The 2017 NFL Draft ushered in a renewed era of the running back. While they didn’t select a running back in the draft, this year’s running back class may have a big influence on the long term starter in the Ravens backfield.
It’s not going to be a running back drafted in 2017 that becomes a key player on the Ravens in the near future. Instead, it is going to be a player that was pushed out of their current home by a rookie. By adding a talented young running back to their roster, team’s may be looking to shed some salary by letting go of a veteran option. If they choose not to cut a running back, many of the longer tenured running backs have player options at the end of the 2017 season if a rookie were to take the starting job.
Let’s start with the latter, the Minnesota Vikings. The Vikings look to have gotten a steal in the second round with the selection of Dalvin Cook. Cook is a prospect who was widely viewed as a first round talent, but slid to round two as a result of off the field concerns. With the loss of Adrian Peterson, the Vikings need a starting running back, and drafting Cook should fill that hole. Here’s the catch, the Vikings also signed Latavius Murray this offseason to a deal that will have a nearly $3 million cap hit in 2017. If Cook emerges as the better option than Murray, I seriously doubt the Vikings will want to pay that amount to a player who won’t be a three-down back. Murray also has a potential opt-out after this season, which also could be utilized if Cook outplays Murray.
A similar situation is true in Cincinnati, New Orleans and Jacksonville. Both teams drafted running backs with early round picks, but both have running backs on the roster receiving big money already. The Bengals drafted Joe Mixon, who could quickly emerge as the Bengals starter, alienating Jeremy Hill and Giovanni Bernard. Leonard Fournette will be the starter in Jacksonville, leaving T.J. Yeldon and Chris Ivory without much work. Alvin Kamara was drafted by New Orleans, which could push Mark Ingram out of a starting job.
I’m not saying all of these players will be cut, but I am saying there is a chance at least a couple of them are. Did anyone expect the Ravens would cut Justin Forsett at this time last year?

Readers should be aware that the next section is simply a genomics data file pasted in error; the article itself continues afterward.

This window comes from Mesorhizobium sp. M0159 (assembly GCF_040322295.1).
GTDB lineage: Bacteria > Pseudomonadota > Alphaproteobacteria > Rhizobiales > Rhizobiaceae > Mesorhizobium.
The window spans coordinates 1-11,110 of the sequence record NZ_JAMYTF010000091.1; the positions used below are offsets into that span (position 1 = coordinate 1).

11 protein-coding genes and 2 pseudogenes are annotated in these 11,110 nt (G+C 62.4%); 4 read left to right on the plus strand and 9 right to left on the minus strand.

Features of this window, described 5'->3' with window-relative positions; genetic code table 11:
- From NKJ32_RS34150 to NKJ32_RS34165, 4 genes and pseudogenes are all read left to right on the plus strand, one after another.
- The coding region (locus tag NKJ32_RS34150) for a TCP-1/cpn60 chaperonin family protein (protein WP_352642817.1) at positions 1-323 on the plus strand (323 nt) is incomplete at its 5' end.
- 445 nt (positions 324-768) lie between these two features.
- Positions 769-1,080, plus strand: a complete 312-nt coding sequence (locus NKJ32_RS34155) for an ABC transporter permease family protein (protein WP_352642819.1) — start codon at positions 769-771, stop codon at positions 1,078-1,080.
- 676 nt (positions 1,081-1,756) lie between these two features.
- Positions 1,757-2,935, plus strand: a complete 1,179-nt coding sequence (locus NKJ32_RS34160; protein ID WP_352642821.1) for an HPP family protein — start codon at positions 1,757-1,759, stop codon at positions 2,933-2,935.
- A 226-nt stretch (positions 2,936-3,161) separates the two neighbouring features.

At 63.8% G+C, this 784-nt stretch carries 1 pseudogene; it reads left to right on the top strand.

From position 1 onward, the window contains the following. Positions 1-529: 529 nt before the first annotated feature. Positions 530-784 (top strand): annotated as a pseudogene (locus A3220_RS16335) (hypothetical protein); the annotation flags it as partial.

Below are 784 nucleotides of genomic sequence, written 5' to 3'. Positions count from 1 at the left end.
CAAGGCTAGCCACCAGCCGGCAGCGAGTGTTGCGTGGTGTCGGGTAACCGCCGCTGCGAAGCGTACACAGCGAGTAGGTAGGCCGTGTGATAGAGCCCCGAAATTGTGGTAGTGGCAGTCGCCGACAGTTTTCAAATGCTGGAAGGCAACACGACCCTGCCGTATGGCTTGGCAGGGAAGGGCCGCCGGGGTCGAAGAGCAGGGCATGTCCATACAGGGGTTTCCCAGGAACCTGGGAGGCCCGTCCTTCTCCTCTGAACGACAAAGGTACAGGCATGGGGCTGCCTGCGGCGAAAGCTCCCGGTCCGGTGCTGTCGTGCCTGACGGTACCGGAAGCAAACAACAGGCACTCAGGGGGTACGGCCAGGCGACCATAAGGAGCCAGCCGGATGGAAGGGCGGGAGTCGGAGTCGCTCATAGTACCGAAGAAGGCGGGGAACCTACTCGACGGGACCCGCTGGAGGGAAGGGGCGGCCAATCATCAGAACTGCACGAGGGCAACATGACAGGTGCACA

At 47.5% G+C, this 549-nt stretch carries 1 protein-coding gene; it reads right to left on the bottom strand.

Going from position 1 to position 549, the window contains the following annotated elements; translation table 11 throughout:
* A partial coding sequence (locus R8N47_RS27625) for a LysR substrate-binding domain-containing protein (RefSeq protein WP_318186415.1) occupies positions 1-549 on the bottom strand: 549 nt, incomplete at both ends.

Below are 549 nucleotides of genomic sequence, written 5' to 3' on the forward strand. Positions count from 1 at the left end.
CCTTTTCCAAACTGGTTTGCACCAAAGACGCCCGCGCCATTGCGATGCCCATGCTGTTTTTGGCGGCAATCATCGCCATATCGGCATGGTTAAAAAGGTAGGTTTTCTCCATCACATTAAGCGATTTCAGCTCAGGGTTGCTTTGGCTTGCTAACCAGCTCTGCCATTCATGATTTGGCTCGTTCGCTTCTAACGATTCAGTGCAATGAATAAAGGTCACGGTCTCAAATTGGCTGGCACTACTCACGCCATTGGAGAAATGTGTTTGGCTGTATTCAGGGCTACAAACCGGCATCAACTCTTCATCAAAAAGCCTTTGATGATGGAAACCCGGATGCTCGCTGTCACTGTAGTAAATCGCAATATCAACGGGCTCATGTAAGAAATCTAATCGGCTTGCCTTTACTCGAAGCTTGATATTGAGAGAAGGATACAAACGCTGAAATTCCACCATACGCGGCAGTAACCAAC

If they aren’t cut as cap casualties, a number of the veteran backs have opt out clauses after the 2017 season. In fact, Yeldon is the only listed back who is guaranteed to not be available after the 2017 season. Ivory will have a near $6 million cap hit and has an opt out after this season. Bernard has a 2017 cap hit of just under $3.7 million, and also has an opt out clause after this season. Hill is an unrestricted free agent after 2017. Ingram has an opt out clause after 2017, and has cap hit of over $5 million this season.
If even one of Murray, Bernard, Hill, Ingram, or Ivory leave their current home, the Ravens would have to be interested.
The Ravens running game finished 28th in rushing in the NFL last season, and the signing of Danny Woodhead, who is more of a receiving back, won’t change the rushing output in a big way. Kenneth Dixon emerged last year as the possible future of the Ravens backfield, but faces a four game PED suspension to start the 2017 season. This will leave Terrance West to do the bulk of the running at the start of next season. If Dixon is unable to provide an impact when he comes back, then the Ravens will definitely be in the market for a new option at the position. If the Ravens land one of the mentioned running backs either prior to this season or in the coming offseason, it would provide an upgrade to the Ravens backfield as it stands now.
I’m not advocating jumping off the Dixon bandwagon just yet, I’m still fully on board with the Louisiana Tech product. But with the talent at running back that was just infused into the NFL as a result of the 2017 NFL Draft, some pretty well known names could be changing teams. If that happens, the Ravens, who have shown that they are ready to win now, will undoubtedly be in the mix.